After a brief pause in his travel schedule to bond with Bill Gates over being rich college dropouts and announce that he and Priscilla were having another baby girl, Zuckerberg’s excellent public relations adventure is back! This time he’s bopping around the Carolinas for what appears to be a week dedicated to diversity.
On Sunday, the Facebook CEO sat in on a service at Mother Emanuel AME church, where two years ago a white supremacist opened fire at a Bible study and murdered nine of its black members. In a subsequent Facebook post that included professional photos from the visit, he praised the institution for all the work it had done to maintain a calm and compassionate environment, rather than “erupt with racial tension.” On the surface, Zuckerberg’s appearance (and ultra-public journaling) is an admirable attempt to highlight the ways that a community in pain can work together to heal. But when you’re a famous CEO with corporate (and possibly political) interests at heart, nothing is so innocent. Just a month ago, a coalition of more than 70 civil rights groups sent a letter to Zuckerberg accusing his platform of censoring Black Lives Matters posts while allowing white supremacists to spread violent threats. Zuckerberg’s visit isn’t as shamelessly political as, say, Trump touring the National Museum of African American History and Culture with his one black friend. But nothing is a coincidence when you’ve got a team of public relations professionals whose job it is to improve your image.
Photo-ops aside, if any moment of Zuckerberg’s latest road trip hinted at an audition for public office, it was the town hall he was a featured speaker for at North Carolina Agricultural & Technical State University on Monday. For years now, Zuckerberg has been lobbed softball after softball at his own town halls, livestreamed for all to see from his company’s Menlo Park mothership. But Monday he graduated to a new, challenging tier: taking questions in front of a mostly black audience of college students just a few months after Donald Trump was elected president. On top of all of that, the event was Facebook Live’d to an audience of over 3.1 million people.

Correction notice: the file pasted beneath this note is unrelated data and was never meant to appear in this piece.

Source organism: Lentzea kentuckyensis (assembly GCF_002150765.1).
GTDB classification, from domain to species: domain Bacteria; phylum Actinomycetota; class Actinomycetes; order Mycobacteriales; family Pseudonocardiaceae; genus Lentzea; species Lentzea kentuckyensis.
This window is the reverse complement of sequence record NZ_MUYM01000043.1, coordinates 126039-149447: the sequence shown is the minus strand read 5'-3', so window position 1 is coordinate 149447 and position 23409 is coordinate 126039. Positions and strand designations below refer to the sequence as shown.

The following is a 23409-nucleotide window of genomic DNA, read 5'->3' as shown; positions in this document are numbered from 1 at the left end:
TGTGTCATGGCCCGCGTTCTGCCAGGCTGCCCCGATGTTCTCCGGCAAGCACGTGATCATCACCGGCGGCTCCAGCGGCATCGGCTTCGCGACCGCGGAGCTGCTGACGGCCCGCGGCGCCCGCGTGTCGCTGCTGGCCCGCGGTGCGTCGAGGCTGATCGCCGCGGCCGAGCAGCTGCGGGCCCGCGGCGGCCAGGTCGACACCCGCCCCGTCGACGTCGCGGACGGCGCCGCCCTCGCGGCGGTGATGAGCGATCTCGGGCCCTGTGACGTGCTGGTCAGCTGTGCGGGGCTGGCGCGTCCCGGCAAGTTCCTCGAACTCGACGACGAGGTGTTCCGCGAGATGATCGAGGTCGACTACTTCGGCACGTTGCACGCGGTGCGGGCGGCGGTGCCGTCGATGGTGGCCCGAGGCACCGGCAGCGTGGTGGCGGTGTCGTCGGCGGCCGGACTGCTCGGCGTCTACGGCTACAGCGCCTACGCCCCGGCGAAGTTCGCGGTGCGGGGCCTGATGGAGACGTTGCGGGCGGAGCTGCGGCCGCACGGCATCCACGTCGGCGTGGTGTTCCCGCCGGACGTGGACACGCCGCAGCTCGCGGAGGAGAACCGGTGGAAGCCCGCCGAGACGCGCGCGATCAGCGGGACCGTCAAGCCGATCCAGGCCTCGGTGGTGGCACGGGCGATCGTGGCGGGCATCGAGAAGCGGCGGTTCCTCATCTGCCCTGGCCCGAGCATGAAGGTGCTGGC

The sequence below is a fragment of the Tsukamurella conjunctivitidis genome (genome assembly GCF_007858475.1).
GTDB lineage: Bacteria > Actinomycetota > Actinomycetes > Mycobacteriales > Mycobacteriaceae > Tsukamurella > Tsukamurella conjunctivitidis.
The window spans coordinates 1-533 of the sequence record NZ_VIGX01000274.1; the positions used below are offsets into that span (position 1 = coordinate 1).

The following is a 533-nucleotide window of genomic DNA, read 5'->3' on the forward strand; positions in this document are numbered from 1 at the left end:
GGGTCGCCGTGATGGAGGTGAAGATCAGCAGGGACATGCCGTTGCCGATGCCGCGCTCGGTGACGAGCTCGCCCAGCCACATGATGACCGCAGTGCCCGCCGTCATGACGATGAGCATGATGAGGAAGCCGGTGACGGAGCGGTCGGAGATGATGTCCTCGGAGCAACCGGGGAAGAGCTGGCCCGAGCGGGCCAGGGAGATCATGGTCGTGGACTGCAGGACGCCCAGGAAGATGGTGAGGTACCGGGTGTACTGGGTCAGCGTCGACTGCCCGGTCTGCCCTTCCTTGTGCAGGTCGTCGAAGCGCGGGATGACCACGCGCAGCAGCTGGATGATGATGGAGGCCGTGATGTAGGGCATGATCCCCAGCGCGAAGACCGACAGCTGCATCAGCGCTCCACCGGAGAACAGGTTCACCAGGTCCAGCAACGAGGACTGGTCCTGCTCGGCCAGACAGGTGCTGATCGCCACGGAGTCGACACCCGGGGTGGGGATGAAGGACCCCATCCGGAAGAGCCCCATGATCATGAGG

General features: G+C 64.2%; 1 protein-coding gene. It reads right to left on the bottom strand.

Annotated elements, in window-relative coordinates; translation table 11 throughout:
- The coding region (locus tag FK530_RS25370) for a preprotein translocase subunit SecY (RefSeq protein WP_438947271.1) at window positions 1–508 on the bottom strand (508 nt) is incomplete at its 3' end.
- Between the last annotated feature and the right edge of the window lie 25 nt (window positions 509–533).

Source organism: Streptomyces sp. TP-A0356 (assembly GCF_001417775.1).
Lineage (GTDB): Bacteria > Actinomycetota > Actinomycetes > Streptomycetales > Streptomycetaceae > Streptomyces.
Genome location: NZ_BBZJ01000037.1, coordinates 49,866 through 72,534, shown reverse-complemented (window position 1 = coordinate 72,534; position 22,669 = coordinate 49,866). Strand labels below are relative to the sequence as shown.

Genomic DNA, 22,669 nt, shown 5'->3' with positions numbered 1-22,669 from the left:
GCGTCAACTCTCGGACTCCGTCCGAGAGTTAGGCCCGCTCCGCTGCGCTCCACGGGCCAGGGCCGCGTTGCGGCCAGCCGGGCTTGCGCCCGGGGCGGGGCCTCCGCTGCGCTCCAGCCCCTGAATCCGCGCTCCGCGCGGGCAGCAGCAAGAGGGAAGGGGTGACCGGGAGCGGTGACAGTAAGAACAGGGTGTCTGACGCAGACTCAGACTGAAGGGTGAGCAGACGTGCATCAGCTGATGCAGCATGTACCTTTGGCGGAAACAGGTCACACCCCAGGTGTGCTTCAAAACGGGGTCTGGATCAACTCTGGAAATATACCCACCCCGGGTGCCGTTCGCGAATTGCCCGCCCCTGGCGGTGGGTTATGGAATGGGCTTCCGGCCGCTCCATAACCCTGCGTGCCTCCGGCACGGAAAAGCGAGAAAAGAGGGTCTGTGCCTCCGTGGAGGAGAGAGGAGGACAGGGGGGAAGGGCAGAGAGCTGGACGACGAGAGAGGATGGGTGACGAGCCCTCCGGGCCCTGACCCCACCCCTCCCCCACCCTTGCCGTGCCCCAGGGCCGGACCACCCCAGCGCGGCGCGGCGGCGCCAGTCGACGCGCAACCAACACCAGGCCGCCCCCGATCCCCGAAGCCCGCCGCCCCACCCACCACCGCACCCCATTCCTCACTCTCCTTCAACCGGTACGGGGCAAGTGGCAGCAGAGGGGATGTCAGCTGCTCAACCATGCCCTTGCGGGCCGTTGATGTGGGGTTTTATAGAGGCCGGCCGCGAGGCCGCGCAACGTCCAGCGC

How’d he do? Eh. Even if Zuckerberg has improved the way he communicates about Facebook, he still has a long way to go before the world actually sees him as a person who knows about other regular life things. His introduction was visibly self-conscious — both in the content of his remarks, and his general Axolotl lizard–like expression as he stood fidgeting at the center the room. After opening with a bland remark about the quality of North Carolina’s brass bands (“I was told that was a thing”), he implored the crowd to cheer for “Aggie pride” and admitted after doing so that he had pronounced the phrase with “the worst accent that anyone who has ever said that.”
In answering the students’ questions — which ranged from addressing fake news to the necessity of a bachelor’s degree — it was clear that he’d at least mastered the art of redirection. When the discussion steered toward improving the quality of conversation on Facebook, he often fell back on phrases like “We need to do better” and “That’s something we’re working on,” without offering many specifics. His one attempt at charming the audience was going on about how his daughter, Max, had recently pooped on him during a bath.
Even when the content of an answer was on point, his tone was often just a tad overexcited. When one student asked how he felt about people using Facebook Live to document interactions with the police, he replied, “I feel great!” Seeming to realize the implication of violence, he pulled back and clarified: “If we’re not going to give them body cameras, we’ll give everyone a live camera.” (A line that earned him a real round of applause at the event.) Perhaps the most ill-advised movement was when he voluntarily brought up Facebook board member and prominent Trump supporter Peter Thiel as an example of “ideological diversity.”
No matter his stumblings, the event itself was an impressive demonstration of good will. Not to mention excellent practice for a potentially larger national stage. Let’s hope he gets in a couple more of them before he heads to prime time. If he ended this summit by admitting his audience “had some pretty hard questions,” just wait until Jake Tapper gets to him.